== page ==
Re: Thunderbird e-mail failure
- Date: Tue, 1 Jan 2019 10:43:03 -0500
- From: Wolf K <wolfmac@xxxxxxxxxxxx>
- Subject: Re: Thunderbird e-mail failure
On 2019-01-01 03:40, Daniel wrote:
Wolf K wrote on 1/01/2019 11:55 AM:
Here's a question I should ask Google .... "What did 'Google' mean 30,
50 years ago??"
On 2018-12-31 15:25, PietB wrote:
You're learning fast; not a member of the mindless masses? :-)
Even better: "Search engines are your friends". That would
be a good start for 2019.
It just doesn't have the same ring to it, though. Those slushy
fricatives just don't cut it. A good catch phrase must not only mean
what it says, it must have a certain rhythm and sound. "google" has
become a generic verb for "search on line". Google may not like that
use of its trademark, and you may like it even less, but there's not
much they or you can do about it. English speakers generally don't
give a rat's ass for such niceties. They'll use the words they want,
how they want, when they want.
I wonder what the answer might be!! ;-P
The word was coined by Google. It has become a generic word, as several
online dictionaries report (I googled "google". ;-) ) There are
different stories of how they come up with the word. Here's one which
seems plausible enough, especially the misspelling bit:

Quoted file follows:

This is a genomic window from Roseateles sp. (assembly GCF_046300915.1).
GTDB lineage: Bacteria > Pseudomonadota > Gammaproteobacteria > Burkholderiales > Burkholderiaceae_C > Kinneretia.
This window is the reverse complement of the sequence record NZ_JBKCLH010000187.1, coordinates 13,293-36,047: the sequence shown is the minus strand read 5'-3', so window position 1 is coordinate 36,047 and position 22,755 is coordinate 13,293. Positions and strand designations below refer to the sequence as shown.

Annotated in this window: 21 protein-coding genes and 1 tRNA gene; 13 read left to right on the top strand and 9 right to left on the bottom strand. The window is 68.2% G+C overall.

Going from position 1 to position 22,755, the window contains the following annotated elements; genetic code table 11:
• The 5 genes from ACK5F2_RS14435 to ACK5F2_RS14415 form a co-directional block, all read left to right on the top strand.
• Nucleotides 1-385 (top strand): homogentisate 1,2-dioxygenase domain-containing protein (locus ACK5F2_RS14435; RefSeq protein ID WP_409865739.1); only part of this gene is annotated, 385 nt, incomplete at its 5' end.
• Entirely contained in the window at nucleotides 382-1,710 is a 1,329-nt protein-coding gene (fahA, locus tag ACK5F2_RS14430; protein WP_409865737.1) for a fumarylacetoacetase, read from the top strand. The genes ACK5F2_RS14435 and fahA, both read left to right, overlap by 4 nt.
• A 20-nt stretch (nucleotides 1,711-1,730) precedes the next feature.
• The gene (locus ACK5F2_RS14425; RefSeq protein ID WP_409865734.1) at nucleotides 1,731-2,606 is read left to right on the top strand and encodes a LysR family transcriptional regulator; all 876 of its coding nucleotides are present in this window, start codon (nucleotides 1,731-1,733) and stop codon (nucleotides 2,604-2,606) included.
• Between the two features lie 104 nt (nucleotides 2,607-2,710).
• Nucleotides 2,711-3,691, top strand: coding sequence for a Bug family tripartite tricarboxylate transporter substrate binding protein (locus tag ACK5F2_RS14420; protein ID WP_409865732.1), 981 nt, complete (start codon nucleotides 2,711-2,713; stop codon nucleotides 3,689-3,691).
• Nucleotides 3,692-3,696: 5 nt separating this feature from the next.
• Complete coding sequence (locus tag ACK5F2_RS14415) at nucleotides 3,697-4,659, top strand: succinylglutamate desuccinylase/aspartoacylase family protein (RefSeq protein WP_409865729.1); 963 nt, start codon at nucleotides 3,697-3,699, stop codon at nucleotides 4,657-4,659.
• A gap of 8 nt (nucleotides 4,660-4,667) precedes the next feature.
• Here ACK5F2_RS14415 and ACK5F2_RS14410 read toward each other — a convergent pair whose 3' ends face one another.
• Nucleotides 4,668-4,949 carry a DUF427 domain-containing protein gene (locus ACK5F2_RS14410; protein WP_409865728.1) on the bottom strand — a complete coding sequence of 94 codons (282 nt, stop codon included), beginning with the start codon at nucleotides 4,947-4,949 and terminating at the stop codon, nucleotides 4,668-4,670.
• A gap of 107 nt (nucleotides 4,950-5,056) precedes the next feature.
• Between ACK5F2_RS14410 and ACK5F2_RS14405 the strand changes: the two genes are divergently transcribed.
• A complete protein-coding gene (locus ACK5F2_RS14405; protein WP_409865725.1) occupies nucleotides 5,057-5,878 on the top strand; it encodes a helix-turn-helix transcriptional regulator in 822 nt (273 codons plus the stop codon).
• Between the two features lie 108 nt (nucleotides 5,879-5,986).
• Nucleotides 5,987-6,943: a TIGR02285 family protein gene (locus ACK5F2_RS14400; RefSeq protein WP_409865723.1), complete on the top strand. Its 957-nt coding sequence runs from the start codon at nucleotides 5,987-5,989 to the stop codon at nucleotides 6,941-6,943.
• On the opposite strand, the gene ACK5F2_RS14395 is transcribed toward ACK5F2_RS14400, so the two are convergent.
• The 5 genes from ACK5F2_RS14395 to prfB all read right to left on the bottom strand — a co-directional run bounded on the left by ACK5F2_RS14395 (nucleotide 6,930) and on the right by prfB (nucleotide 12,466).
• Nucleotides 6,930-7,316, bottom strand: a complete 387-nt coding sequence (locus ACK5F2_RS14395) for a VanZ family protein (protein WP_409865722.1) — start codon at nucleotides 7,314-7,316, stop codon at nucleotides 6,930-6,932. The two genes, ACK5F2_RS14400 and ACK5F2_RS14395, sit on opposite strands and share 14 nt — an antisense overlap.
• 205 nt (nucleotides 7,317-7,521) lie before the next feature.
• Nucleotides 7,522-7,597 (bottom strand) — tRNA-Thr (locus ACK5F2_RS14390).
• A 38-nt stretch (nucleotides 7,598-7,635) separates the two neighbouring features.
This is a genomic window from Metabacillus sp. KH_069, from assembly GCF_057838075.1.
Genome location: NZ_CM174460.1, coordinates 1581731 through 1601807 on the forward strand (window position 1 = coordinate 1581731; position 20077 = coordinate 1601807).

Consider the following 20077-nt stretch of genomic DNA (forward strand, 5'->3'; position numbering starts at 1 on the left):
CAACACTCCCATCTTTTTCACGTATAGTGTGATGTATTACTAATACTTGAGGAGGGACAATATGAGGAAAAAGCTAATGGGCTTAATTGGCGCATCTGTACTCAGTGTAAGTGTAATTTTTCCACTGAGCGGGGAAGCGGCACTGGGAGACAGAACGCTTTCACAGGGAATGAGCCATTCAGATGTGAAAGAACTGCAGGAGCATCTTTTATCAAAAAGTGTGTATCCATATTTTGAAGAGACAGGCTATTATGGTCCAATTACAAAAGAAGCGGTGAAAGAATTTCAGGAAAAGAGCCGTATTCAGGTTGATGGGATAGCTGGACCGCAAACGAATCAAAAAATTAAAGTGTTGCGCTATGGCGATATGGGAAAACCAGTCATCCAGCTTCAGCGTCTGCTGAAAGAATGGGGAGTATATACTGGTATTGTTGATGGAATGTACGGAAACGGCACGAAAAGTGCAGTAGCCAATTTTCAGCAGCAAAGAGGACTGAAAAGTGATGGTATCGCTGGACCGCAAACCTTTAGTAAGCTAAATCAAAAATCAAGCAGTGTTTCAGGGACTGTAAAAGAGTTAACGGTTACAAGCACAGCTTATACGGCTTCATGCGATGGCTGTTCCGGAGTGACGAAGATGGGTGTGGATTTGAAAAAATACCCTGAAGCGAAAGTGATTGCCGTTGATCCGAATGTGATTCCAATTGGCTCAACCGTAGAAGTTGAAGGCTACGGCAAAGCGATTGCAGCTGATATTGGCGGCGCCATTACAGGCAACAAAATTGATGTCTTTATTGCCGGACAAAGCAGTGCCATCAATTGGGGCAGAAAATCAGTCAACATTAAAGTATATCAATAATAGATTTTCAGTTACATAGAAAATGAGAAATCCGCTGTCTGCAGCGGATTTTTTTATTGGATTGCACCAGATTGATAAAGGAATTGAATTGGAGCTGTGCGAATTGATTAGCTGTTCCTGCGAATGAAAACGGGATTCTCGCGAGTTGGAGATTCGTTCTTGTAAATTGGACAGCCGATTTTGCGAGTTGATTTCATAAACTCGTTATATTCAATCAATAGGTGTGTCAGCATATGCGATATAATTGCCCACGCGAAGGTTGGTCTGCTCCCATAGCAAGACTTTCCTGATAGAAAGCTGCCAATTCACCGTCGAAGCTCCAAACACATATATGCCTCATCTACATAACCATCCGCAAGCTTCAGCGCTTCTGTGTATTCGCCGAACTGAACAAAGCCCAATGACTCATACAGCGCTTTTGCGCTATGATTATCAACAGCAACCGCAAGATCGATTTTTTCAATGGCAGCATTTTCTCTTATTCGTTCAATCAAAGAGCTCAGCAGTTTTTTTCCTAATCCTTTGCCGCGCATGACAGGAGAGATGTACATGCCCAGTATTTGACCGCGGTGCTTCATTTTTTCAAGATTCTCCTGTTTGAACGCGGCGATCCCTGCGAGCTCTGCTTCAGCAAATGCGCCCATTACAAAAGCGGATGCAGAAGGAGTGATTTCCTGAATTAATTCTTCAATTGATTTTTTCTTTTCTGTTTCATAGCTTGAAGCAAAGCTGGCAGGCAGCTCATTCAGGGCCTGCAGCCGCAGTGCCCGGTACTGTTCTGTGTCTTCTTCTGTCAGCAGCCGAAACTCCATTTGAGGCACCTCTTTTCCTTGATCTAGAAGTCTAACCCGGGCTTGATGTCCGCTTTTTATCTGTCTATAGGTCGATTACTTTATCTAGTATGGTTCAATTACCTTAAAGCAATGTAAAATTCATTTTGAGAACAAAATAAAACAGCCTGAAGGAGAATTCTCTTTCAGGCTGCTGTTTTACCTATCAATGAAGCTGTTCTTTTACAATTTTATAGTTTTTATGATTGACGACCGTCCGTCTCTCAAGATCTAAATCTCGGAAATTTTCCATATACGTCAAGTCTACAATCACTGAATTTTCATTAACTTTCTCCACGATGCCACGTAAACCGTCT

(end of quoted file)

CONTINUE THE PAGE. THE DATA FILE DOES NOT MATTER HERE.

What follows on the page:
Some people have used "goggle" as an alternative word, possibly because
a) it means "to stare at", which meaning is easily adapted to "stare at
lots of data --> search through lots of data"; b) they don't want to be
seen as promoting Google; and c) they think "google" is a misspelling of
"goggle"; and etc. Or something like that.
This shift from brandname to generic term happens often when a word is
invented to label a new product or service. See what happened to
"kleenex", which was a generic term for "facial tissue" when i arrived
in this country many decades ago. Kimberley-Clark went to court to force
public media to set it as Kleenex(tm), but it took about 30 years for
the term to be replaced by "tissue" in common parlance. Tissues are made
by many other manufacturers, so Kimberley-Clark has lost the linguistic
link between the product and the brand. IOW, insisting that the word be
used only when referring to its own brand has cost the company zillions
of nudges towards purchase of their brand. They should have consulted
linguists before going to court to "protect" their trademark.
Brand managers are a little more sophisticated these days, which may be
why Google isn't objecting to "google" as a generic verb.
It's called an "opinion" because it's not a fact.
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